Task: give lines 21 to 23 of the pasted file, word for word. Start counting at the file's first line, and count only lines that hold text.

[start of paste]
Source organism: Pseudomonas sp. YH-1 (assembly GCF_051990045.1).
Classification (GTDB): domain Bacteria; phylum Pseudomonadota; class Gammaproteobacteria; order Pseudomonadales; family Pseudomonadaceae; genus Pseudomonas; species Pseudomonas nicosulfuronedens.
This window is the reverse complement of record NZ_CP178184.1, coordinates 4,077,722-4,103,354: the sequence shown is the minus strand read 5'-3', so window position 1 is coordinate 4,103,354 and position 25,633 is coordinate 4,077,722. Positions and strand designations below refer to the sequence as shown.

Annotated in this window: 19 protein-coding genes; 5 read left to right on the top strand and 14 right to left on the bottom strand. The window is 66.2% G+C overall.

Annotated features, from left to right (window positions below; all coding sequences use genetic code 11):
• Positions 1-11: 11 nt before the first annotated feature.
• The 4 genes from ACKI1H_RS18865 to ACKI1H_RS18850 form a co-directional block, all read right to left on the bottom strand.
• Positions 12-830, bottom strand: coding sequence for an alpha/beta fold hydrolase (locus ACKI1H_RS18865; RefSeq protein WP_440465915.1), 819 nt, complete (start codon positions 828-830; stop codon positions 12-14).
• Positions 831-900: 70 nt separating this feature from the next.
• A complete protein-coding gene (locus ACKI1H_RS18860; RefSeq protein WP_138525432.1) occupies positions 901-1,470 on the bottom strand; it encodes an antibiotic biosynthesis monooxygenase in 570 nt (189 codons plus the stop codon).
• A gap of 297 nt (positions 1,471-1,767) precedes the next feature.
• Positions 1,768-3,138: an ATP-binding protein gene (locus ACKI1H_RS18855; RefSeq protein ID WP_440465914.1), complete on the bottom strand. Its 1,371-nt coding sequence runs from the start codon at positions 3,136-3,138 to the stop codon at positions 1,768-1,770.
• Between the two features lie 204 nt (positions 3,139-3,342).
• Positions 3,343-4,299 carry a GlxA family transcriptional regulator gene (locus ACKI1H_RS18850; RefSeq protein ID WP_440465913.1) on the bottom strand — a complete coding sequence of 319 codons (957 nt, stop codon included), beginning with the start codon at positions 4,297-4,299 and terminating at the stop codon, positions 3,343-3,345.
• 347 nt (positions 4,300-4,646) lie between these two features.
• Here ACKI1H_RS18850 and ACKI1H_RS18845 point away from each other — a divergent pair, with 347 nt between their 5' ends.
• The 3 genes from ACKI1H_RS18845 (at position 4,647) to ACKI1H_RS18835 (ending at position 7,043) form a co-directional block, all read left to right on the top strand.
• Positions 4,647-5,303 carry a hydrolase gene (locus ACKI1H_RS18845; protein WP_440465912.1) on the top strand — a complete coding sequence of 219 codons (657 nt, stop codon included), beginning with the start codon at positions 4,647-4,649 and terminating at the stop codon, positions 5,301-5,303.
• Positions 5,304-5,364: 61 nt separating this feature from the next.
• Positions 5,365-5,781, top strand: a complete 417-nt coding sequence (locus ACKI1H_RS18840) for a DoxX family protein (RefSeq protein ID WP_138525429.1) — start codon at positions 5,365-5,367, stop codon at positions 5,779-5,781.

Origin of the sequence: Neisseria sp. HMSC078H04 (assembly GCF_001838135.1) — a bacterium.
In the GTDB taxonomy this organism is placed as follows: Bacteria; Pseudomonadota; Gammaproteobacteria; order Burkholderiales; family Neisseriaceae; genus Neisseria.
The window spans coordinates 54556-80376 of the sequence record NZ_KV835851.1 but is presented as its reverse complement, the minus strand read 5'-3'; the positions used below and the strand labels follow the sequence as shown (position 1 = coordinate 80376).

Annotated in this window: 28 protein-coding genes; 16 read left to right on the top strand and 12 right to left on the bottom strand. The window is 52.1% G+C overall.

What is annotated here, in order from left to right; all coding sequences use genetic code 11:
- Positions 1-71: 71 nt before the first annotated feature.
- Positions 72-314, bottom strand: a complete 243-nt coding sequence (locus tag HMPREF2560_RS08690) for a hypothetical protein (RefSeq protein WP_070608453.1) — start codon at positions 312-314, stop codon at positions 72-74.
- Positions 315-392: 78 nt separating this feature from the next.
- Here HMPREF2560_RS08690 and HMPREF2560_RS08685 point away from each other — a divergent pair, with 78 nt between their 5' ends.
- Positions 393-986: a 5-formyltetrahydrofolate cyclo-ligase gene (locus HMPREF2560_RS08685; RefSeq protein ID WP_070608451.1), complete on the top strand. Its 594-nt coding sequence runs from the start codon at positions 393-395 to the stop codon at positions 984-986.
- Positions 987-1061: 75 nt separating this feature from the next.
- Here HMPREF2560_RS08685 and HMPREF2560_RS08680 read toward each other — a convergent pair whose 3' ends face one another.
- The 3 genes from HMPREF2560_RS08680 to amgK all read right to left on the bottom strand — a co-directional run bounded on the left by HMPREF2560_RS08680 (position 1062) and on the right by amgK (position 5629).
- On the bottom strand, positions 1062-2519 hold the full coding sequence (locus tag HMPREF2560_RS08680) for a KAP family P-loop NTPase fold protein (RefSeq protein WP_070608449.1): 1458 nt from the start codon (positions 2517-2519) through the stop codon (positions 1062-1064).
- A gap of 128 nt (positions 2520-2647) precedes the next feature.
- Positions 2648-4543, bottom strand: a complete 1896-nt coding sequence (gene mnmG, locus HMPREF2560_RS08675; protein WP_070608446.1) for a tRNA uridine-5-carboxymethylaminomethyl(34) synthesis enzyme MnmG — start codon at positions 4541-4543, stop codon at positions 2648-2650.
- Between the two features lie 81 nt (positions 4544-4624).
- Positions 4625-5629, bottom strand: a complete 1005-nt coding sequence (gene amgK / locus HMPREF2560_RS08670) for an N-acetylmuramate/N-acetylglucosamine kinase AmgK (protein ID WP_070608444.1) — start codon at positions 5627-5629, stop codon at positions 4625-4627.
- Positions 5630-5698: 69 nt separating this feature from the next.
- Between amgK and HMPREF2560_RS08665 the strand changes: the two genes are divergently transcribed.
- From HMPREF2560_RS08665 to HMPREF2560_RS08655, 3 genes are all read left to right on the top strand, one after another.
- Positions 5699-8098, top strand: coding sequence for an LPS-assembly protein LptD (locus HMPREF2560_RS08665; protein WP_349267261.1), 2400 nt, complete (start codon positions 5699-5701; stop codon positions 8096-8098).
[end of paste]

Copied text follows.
Origin of the sequence: Neisseria sp. HMSC078H04 (assembly GCF_001838135.1) — a bacterium.
In the GTDB taxonomy this organism is placed as follows: Bacteria; Pseudomonadota; Gammaproteobacteria; order Burkholderiales; family Neisseriaceae; genus Neisseria.
The window spans coordinates 54556-80376 of the sequence record NZ_KV835851.1 but is presented as its reverse complement, the minus strand read 5'-3'; the positions used below and the strand labels follow the sequence as shown (position 1 = coordinate 80376).